This past week in Am. States Ins. Co. v. ACE Am. Ins. Co., 12-20783, 2013 WL 6069431 (5th Cir. Nov. 19, 2013) the Fifth Circuit reversed and vacated in part a district court’s determination that two insurers were required to split the defense costs in a commercial automobile accident lawsuit.  The district court previously granted summary judgment in favor of ACE Insurance Company (ACE) on American States’ Insurance Companies claims that its obligation to provide coverage to an insured under a commercial auto policy is excess of ACE’s coverage in the underlying suit.  Instead, the district court ordered the insurers to split the cost of defense.

American States provided coverage to Hook & Anchor under a commercial auto policy, and ACE provided coverage to Chemical Weed Control under a business auto policy.  Both policies contained identical “other insurance” clauses providing for primary coverage for “covered autos” owned by the policyholder and excess coverage for “covered autos” not owned by the policyholder. 

In 2008, an employee of Hook & Anchor was involved in a collision while driving a truck owned by Chemical Weed.  Hook & Anchor was sued and its insurer American States tendered defense to ACE because the truck was owned by Chemical Weed Control.  ACE rejected coverage and offered to share defense costs with American States.  American States, again tendered defense to ACE, and ACE refused.  American States eventually undertook the defense of Hook & Anchor in full and commenced an action seeking defense costs and attorneys’ fees and a declaration that ACE had the sold duty to defend Hook & Anchor in the underlying suit.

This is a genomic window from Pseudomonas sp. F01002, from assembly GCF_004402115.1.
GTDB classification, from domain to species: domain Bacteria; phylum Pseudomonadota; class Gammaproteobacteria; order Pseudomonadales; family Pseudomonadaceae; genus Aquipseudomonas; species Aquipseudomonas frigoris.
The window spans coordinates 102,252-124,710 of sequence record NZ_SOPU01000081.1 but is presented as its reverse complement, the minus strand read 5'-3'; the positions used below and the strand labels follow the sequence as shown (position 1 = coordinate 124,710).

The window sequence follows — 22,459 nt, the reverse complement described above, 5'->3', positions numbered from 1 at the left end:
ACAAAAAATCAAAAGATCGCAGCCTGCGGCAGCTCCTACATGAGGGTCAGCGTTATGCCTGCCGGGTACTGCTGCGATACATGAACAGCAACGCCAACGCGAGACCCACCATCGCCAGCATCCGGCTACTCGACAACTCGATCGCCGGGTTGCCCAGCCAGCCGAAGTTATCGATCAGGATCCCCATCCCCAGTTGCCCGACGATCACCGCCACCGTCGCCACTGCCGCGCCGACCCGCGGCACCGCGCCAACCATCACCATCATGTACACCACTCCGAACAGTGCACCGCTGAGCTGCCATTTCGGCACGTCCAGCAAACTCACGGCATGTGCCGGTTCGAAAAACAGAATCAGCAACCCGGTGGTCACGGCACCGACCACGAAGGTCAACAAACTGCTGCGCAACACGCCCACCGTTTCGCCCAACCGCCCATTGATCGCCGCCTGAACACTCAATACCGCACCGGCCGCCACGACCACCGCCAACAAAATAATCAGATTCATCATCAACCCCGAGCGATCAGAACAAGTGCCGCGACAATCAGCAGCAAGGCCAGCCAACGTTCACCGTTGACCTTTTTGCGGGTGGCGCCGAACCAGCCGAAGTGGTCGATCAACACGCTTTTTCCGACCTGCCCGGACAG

Both insurers moved for summary judgment, and the district court determined that ACE had a duty to defend Hook & Anchor, but that American States’ coverage obligation was not excess to that of ACE and liability should be prorated amongst the insurers.  The district court concluded that ACE’s offer to share defense costs was in line with its obligation, and that ACE did not breach its contract with Hook & Anchor, and American Steel was not entitled to attorney’s fees and ACE was ordered to pay its prorated share of American States’ defense of Hook & Anchor. 

On appeal, the Fifth Circuit relied on the rule announced by the Supreme Court of Texas in Snyder v.  Allstate Insurance Co.  where the court declined impose a pro rata share to the non-vehicle owner’s insurer despite the conflicting “other insurance clauses”.  The Fifth Circuit noted that if the vehicle involved in the accident was an “owned vehicle” within the meaning of one insurer’s policy, then that insurer’s coverage is primary and the other insurer’s ‘non-owned’ coverage is excess within the meaning of both policies. 

Because the “other insurance” clauses did not limit liability or coverage based on the existence of the other available insurance, coverage was based on vehicle ownership, the court held the policies do not conflict.  As such, ACE was obligated to provide primary coverage to Hook & Anchor and was liable for the entirety of Hook & Anchor’s defense.  As such, the court reversed the district court’s decision that the insurers should pay pro rata portions for the defense of Hook & Anchor.

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